The New York Times reports that Dutch prime minister Mark Rutte has taken a “Trump-like turn” in the face of a “hard-right challenge”, siding with the “silent majority” in its prejudices against immigrants.
That gets it quite wrong.
It’s true that Rutte, a center-right liberal, is trying to win over voters from Geert Wilders’ nationalist Freedom Party before the election in March.
He is also not very subtly referring to immigrants when he admonishes those who “abuse our freedom”.
But the Times misses two crucial points:
First, unlike Donald Trump’s nightmarish vision of an America awash in crime and joblessness, the problems Rutte describes, of antisocial behavior and a disrespect for Dutch values of inclusiveness and tolerance, are real.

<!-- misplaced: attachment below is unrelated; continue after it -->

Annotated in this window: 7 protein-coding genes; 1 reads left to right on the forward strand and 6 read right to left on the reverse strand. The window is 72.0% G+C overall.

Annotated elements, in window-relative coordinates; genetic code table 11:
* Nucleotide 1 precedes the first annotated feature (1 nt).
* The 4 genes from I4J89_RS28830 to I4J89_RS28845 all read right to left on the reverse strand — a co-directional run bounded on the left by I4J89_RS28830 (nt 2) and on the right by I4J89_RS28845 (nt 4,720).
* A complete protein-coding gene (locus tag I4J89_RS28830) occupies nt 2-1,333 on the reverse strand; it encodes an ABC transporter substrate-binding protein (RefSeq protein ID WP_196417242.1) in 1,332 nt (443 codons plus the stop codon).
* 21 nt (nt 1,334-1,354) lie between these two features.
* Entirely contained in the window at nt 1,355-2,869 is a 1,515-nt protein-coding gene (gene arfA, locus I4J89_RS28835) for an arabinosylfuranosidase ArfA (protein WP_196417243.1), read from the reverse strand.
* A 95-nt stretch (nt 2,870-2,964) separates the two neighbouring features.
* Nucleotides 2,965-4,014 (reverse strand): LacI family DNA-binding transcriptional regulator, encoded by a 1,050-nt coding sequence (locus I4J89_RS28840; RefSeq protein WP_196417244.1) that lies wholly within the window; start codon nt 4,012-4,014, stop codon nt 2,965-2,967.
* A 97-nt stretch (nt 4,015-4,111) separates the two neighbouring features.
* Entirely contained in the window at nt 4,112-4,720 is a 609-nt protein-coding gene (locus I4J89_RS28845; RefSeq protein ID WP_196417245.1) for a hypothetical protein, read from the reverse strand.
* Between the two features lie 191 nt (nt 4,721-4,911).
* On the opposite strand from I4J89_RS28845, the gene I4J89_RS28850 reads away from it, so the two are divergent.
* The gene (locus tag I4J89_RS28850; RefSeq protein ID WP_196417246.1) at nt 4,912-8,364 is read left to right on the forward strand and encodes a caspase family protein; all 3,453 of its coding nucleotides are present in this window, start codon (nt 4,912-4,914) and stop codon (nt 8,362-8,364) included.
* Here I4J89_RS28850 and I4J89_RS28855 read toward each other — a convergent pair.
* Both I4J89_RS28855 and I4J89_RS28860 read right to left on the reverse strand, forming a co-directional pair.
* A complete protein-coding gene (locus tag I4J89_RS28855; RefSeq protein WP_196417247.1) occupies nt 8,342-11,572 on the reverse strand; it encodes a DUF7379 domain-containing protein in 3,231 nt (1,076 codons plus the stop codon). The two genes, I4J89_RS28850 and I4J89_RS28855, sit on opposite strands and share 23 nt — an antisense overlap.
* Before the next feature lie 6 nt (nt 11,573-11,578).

Second, he is taking both non-natives and nativists to task.
In his open letter that stirred all the commotion, Rutte warns explicitly against “lumping people together or insulting or expelling entire groups” — which is, of course, precisely what the Freedom Party does.
Rutte isn’t trying to deepen the divisions in Dutch society. He is drawing a red line and saying: if you play by the rules, it doesn’t matter to me what the color of your skin or your surname or your religion is; you’re Dutch and you’re part of this.
But he’s also saying that if you refuse to learn the language; if you refuse to take a job and prefer to stay on welfare; if you refuse to accept that men and women are treated equally in the Netherlands and that gay people are too, then, no, there’s not a place for you here.
Which sounds more like an aggressive civic — not an ethnic — nationalism. And that may just what it takes to defeat the divisive, baleful ideology of the likes of Trump and Wilders.